Book review by Kristina Sepetys
Author Viola Buitoni will appear at Taste of Italy at Rockridge Market Hall on October 14, 2023. Read more about the event here.
Italy by Ingredient: Artisanal Foods/Modern Recipes
By Viola Buitoni
Sit down with Viola Buitoni’s new cookbook, Italy by Ingredient, and you’re bound to learn a thing or two about Italian cooking. I was fascinated to read the life story of this San Francisco–based cooking instructor and food writer, who comes from an Italian family that mechanized pasta production and went on to produce Buitoni, a well-known and well-respected dried pasta brand, no small achievement in a country that consumes massive amounts of pasta. Another notable: Buitoni’s great-grandfather invested in a small candy shop that went on to become Perugina Chocolates, perhaps best known for their distinctive silver-and-blue foil–wrapped Baci.
Growing up in a milieu of such august food entrepreneurship, Buitoni had a ready-made destiny in food. The family lived in a 15th-century former convent in the Umbrian countryside surrounded by olive trees and extensive vegetable gardens. As she describes in her book, “Our lives moved to the clock of food.” Now living in the Bay Area, Buitoni has spent years sharing her deep love of food and extensive culinary experience by working as an instructor to home cooks and through classes and culinary trips to Italy.
Italy by Ingredient describes how to use basic Italian pantry staples in everyday cooking to produce flavorful dishes that are simple enough to be prepared on a weeknight and elegant enough to serve at a dinner party. The book is organized by ingredient with each chapter devoted to a single item, so you find chapters on Parmigiano Reggiano, polenta, farro, cured meats, balsamic vinegar, and many other familiar items. But oh, the things Buitoni tells us about them! She has us roasting pears with melted lardo (a type of salumi cured with rosemary and other herbs and spices) and finishing with hazelnuts and a few drops of traditional balsamic vinegar or making savory little diamond-shaped biscuits from Parmigiano Reggiano flavored with orange zest and smoked paprika. A simple pasta with butter and cheese is made irresistible with marjoram, lemon, a little aromatic cinnamon, and a healthy addition of good-quality Parmigiano Reggiano.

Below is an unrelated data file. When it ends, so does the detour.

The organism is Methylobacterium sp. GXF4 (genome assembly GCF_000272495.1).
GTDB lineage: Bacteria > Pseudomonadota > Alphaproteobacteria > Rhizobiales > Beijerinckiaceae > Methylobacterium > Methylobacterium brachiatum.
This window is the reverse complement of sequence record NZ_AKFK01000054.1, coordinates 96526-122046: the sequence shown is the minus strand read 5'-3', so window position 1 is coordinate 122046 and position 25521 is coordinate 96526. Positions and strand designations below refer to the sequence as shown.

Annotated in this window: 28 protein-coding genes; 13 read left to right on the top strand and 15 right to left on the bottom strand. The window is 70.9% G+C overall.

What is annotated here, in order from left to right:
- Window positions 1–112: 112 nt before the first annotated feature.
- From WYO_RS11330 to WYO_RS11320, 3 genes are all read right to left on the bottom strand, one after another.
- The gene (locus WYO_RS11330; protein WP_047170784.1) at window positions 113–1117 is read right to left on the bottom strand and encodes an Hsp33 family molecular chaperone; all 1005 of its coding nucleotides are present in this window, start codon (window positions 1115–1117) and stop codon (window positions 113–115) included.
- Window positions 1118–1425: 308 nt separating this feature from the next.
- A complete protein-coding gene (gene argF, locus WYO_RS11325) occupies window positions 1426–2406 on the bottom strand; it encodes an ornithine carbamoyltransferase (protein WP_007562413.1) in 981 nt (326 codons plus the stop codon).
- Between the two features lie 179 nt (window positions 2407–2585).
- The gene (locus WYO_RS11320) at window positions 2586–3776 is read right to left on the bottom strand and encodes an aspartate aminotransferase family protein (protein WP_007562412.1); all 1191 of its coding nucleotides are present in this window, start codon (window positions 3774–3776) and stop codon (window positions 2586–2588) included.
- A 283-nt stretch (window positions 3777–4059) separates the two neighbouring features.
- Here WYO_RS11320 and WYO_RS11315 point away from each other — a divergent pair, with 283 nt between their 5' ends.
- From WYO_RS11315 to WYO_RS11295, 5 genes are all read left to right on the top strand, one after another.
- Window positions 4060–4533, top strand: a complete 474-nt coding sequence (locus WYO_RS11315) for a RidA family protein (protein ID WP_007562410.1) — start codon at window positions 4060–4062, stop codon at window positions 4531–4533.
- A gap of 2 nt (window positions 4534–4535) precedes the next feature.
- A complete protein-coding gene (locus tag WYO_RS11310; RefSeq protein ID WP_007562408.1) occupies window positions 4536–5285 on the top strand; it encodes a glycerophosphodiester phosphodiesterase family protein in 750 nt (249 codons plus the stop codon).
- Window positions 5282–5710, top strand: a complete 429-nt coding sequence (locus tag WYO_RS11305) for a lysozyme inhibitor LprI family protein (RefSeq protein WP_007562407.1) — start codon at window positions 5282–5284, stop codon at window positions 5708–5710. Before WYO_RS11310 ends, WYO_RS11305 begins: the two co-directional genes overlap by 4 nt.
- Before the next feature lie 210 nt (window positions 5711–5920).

I particularly like the chapter on conserved tomatoes, and while it’s become easy enough to find those dense-fleshed San Marzanos in cans and jars, Buitoni gives us a recipe for preserving our own—tempting right now with all the sugar-sweet Early Girls still heaped in market bins. She also discusses passata, an uncooked tomato purée that’s strained of seeds and skins. Three good weeknight dinner recipes I’ll be trying before tomato season ends are the orange- and ginger-scented tomato soup with carrots and leek cream; the warm dish of eggs baked in tomato pulp with crumbled feta, black olives, and fresh oregano; and cod stewed in cherry tomatoes with sugar snap peas and clipped mint.
Most recipes are built around one high-quality, deeply flavorful ingredient with a few creative herbs and spices or other additions to elevate the dish, and none involve much more than a half dozen ingredients that may already sit in your pantry. For items you might not have, the author offers easy substitutions, like replacing caper leaves with capers.
Italy by Ingredient is filled with engaging, personal stories that come out of the author’s upbringing and lifetime of cooking with these ingredients along with her helpful insight and instruction honed through years as a cooking instructor. It’s a book to be read for enjoyment as well as for good cooking. If you’re like me, you’ll want to cook through all of the recipes.
Click here to reach these three recipes from Italy by Ingredient.